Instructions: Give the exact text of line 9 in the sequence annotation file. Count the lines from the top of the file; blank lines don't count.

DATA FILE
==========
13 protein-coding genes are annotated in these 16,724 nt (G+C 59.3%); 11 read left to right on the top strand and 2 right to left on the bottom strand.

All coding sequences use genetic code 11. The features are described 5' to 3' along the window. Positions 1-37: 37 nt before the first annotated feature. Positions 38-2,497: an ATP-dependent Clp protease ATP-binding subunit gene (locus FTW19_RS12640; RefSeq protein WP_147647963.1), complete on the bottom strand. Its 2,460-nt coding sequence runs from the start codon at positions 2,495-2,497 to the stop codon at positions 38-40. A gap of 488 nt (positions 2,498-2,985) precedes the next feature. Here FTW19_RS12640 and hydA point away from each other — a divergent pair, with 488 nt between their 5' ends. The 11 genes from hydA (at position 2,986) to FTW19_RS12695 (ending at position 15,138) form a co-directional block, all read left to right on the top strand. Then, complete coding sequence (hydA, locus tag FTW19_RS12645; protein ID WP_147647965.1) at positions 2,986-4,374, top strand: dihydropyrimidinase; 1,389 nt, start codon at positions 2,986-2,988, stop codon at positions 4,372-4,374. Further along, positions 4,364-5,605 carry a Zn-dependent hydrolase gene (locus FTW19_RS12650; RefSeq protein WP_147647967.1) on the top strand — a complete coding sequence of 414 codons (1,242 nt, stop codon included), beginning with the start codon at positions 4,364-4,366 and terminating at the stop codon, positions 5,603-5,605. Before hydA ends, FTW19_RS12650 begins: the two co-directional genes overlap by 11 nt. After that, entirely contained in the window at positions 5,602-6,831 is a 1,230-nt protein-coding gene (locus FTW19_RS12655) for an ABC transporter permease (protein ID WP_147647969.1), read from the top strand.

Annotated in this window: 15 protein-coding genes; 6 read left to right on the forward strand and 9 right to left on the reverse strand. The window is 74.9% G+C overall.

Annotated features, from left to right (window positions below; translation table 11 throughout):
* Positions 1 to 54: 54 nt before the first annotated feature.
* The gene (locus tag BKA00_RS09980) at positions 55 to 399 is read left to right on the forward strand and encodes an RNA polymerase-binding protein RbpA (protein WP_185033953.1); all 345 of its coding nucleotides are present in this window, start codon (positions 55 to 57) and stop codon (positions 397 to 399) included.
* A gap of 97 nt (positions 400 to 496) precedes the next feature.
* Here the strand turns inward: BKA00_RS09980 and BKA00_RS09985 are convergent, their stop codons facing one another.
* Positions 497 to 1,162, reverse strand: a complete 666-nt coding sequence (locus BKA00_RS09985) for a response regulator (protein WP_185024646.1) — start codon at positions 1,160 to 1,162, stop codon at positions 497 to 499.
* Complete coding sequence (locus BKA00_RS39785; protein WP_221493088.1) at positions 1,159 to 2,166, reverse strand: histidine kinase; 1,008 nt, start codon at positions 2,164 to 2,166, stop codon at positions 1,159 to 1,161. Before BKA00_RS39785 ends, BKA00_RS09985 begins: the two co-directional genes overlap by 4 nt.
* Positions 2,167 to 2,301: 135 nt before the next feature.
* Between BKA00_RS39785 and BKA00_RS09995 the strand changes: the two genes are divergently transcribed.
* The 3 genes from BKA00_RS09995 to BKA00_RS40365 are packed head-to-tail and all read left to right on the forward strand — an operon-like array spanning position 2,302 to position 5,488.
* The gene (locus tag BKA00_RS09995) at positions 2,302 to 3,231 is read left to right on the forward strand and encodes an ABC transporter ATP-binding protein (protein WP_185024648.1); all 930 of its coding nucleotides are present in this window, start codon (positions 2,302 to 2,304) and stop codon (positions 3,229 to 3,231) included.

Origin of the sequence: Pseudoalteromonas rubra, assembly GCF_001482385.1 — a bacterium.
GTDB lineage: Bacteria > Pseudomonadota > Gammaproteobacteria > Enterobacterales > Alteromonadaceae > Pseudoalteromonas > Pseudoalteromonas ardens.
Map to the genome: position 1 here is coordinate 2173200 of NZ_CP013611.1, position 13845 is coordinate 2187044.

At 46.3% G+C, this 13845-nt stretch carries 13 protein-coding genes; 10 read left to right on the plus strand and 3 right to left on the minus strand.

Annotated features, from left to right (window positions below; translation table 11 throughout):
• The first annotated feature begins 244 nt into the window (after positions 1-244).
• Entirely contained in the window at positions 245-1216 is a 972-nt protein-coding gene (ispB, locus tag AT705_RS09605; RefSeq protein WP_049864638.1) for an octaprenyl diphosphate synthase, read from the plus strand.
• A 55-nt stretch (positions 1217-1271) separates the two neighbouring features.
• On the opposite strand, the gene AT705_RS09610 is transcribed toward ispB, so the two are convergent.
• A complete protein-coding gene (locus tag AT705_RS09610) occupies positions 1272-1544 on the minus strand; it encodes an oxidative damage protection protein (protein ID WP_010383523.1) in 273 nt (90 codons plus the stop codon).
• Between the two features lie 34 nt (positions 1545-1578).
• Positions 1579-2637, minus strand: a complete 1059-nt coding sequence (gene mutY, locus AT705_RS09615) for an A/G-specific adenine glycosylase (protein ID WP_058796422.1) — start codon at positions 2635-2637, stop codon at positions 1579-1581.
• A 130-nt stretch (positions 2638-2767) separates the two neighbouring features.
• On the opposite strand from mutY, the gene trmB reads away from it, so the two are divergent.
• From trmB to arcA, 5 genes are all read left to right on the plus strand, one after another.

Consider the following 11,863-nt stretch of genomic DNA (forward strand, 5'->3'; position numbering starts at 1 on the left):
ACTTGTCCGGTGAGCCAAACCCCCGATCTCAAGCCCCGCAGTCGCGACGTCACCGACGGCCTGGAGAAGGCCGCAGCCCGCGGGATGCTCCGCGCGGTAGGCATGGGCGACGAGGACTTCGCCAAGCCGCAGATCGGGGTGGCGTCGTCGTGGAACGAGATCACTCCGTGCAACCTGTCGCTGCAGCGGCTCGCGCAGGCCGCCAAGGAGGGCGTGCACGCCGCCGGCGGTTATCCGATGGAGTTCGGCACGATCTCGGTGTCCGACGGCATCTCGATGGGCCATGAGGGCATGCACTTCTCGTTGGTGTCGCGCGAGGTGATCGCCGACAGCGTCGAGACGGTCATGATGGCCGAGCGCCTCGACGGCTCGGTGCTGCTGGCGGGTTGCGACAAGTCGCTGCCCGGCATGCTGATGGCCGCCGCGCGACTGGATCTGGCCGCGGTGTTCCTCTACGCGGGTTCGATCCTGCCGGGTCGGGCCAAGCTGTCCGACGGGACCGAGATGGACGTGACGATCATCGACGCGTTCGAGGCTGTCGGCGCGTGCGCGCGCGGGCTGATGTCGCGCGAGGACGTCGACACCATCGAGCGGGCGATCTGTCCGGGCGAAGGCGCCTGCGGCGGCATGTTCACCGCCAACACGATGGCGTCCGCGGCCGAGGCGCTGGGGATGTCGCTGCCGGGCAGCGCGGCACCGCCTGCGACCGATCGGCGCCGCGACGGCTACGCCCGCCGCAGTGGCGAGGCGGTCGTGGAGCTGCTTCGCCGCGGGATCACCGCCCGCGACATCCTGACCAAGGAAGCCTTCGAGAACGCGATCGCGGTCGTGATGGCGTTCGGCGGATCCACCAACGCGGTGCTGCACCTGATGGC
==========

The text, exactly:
* Positions 497 to 1,162, reverse strand: a complete 666-nt coding sequence (locus BKA00_RS09985) for a response regulator (protein WP_185024646.1) — start codon at positions 1,160 to 1,162, stop codon at positions 497 to 499.